Almighty King of heaven and earth! Who made You enter my unworthy heart, when I am accursed, and poor, and blind, and naked? No one, of course, but Your immeasurable love for me. O uncreated love! O love most sweet! What do You want of me, beggar that I am? Nothing, as I see and understand, except my love for You; nothing, except that no other fire should burn on the altar of my heart but the fire of my love for You, which would consume all love and all desire other than that of bringing myself to You as a burnt offering and fragrant incense. Nothing else did You ever desire or seek from me, and nothing else do You desire or seek from me now. So hear now, O Lord, the vows of my heart! See, I combine my desire with Your desire; and as You have given the whole of Yourself to me, so I give the whole of myself to You, to be wholly in You. I know, O Lord, that this cannot be, unless I renounce myself wholly; it cannot be if any trace of self-love remains in me, if I harbor some sympathy or disposition towards a will of my own, thoughts of my own, or some self-pandering habits of my own. Therefore I desire and I strive from now onwards to oppose myself in all that is not acceptable to You,  even if everything in me and outside me should rebel against it. By myself, I have not strength enough to succeed in this. But since from now on You are with me, I daringly trust that You Yourself will accomplish in me all that is needed. I seek and strive that my heart may be as one with Your heart; and I trust that Your grace will grant me this. I seek and strive to see nothing and to hear nothing, to think of nothing and have sympathy with nothing, except that which Your will, determined by Your commandments, leads me to and shows, and I trust that it will be granted me by Your power working in me. I strive and I seek not to let attention stray from the heart, where You dwell, there to gaze at You unceasingly and be warmed by the rays of light issuing from You; and I trust that this will be given me by the touch and embrace of Your hands. I strive and seek for You alone to be henceforth my light, strength and joy; and I trust to be given this by Your saving action on my inner man. It is of this that I pray and shall always continue to pray. O merciful Lord, grant me this, grant me this.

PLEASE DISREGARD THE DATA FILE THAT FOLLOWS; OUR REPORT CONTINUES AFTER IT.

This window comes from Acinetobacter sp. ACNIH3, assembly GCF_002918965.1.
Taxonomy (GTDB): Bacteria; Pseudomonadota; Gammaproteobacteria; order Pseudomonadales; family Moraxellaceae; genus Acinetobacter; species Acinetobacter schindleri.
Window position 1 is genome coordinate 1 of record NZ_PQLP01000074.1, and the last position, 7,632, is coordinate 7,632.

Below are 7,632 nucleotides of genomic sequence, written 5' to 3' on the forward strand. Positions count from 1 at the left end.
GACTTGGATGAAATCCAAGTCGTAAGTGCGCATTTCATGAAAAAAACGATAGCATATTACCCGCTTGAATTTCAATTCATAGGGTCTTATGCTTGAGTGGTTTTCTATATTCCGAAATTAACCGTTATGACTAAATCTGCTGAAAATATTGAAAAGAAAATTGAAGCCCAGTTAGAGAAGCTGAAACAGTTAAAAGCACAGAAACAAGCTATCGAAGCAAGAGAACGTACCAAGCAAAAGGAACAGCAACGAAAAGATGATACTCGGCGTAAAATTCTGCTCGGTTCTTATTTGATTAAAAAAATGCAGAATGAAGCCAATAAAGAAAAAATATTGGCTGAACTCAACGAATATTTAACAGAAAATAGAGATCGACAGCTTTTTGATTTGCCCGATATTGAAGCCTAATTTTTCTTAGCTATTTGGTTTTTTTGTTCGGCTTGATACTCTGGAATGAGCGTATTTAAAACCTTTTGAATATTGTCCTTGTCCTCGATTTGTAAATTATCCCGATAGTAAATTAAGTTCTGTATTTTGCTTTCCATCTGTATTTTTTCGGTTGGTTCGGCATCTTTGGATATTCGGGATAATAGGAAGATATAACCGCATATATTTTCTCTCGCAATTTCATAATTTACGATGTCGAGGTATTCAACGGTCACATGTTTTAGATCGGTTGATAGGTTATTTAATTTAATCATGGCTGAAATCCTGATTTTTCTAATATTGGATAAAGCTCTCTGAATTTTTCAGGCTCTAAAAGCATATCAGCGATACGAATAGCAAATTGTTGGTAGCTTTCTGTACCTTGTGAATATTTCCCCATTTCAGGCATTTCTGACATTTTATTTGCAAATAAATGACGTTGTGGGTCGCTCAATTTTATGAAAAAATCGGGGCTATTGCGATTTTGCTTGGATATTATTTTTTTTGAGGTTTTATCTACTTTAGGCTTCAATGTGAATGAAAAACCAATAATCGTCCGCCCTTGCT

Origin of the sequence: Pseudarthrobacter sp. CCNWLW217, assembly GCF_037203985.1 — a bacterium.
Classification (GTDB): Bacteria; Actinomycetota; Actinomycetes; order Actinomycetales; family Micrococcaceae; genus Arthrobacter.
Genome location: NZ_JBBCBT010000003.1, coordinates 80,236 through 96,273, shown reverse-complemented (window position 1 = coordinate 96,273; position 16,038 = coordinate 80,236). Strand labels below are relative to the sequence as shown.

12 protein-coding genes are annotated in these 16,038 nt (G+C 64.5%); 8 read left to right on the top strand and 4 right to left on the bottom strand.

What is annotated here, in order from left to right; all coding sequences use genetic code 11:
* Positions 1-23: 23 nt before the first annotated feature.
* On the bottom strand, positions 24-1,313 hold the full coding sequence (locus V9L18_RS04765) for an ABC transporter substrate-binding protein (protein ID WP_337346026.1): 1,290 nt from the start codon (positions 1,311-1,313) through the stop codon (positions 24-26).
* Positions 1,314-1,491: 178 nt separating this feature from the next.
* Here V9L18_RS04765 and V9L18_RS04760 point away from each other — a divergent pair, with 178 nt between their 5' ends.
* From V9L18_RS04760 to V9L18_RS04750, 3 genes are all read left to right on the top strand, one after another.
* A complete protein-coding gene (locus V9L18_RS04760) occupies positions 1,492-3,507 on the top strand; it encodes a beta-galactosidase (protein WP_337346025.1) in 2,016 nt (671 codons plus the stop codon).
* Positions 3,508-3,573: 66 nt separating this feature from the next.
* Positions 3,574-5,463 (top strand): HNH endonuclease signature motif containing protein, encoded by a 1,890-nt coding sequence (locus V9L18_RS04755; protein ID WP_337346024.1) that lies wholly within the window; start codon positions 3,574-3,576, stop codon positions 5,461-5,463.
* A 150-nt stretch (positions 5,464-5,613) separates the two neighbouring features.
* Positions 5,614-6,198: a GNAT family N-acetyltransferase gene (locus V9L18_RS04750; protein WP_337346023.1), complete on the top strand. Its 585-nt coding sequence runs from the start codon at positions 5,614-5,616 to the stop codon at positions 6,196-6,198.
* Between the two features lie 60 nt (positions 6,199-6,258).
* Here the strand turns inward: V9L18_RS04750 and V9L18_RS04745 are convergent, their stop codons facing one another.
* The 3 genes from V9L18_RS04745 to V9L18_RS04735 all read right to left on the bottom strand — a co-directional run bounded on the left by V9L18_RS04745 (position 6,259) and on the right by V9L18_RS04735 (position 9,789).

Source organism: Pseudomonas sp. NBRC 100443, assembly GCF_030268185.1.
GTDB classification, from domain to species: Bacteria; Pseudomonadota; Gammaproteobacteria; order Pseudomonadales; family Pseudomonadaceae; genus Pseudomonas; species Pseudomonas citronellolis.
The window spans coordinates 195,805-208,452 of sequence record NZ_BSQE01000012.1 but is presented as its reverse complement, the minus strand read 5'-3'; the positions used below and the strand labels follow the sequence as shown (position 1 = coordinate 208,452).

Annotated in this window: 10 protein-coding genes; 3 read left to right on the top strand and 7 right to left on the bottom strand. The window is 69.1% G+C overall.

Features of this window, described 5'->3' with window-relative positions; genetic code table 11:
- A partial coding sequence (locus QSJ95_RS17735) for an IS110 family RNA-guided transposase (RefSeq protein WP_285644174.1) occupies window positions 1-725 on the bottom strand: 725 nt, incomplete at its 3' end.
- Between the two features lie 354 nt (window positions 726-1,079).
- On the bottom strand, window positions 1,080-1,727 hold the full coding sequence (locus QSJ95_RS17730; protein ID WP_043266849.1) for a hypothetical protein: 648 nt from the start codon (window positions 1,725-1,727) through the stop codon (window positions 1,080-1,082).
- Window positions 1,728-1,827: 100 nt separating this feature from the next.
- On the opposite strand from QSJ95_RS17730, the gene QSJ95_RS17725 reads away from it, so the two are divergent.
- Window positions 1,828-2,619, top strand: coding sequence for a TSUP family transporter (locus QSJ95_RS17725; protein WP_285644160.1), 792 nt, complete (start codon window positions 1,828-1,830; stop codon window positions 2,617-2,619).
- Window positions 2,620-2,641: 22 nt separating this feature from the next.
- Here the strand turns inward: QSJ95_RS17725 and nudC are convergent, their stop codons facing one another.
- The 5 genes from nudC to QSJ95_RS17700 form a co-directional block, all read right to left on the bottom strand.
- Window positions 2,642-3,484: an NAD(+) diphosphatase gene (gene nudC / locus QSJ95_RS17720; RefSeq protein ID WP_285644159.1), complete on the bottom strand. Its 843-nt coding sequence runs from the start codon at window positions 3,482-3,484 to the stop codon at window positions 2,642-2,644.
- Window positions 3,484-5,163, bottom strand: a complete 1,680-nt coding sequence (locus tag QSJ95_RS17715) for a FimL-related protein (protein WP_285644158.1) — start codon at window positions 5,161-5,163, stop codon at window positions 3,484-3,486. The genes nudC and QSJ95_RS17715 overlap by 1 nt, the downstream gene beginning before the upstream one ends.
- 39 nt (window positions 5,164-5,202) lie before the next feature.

This is prayer which the authors of Unseen Warfare recommend to be prayed after receiving Holy Communion, and what a powerful prayer it is!

In it we have the humble confession of the person praying it, acknowledging that they themselves have done nothing worthy of God entering into their very being.

In it we see just what it is that God wants us from us; He doesn’t demand anything outlandish, anything that would stoke the pride – He wants only our love, in return for the divine love which He is so eager to pour out on us.

In it we have a firm resolution to conform ourselves to God’s will and to do what it is that He wants from us, while acknowledging that in order to do so we must deny ourselves and not give any room to self-pandering.

In it we have a confession that this is not something we can do on our own, that it not something that we can do without help. In confessing this we we simultaneously deny the original sin of Adam and Even which was just this: the belief that we, as human beings, can make our own way without God and do not need to rely on Him.

And finally, in it we have a firm statement of faith and trust in God. This is perhaps the hardest part; to relinquish the control which we try to have over ourselves and our lives, and to trust that once we do so, and invite God’s eager help, that He will indeed provide for and take care of us.

This, in my opinion, is a very amazing prayer which can be said at any time. I hope that I – and whoever else might come across this prayer – can take it to heart, and once it’s there, pray it from the heart with all sincerity and surety of the love of God.

IC | XC
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NI | KA


A Short, Printable Booklet of Morning Prayers

Click the image above to download a short prayer booklet I compiled. I don’t have a lot of time to say my morning prayers during the morning, so I thought I would it be helpful to put together a small collection of the the ones I use regularly. In order to print it correctly, set your printer to print duplex (both sides), in landscape, and with the duplex along the short edge. Cut or tear along the solid black line to put it down to size!


How to Tie an Orthodox Prayer Rope

Click the image above to download a guide I made on how to tie an Orthodox prayer rope. This guide can also be found in the Downloads section of this blog.


The Septuagint Psalter

Click the image above to download a psalter I put together. It is in both English and Greek. It can also be found in the Downloads section of this blog.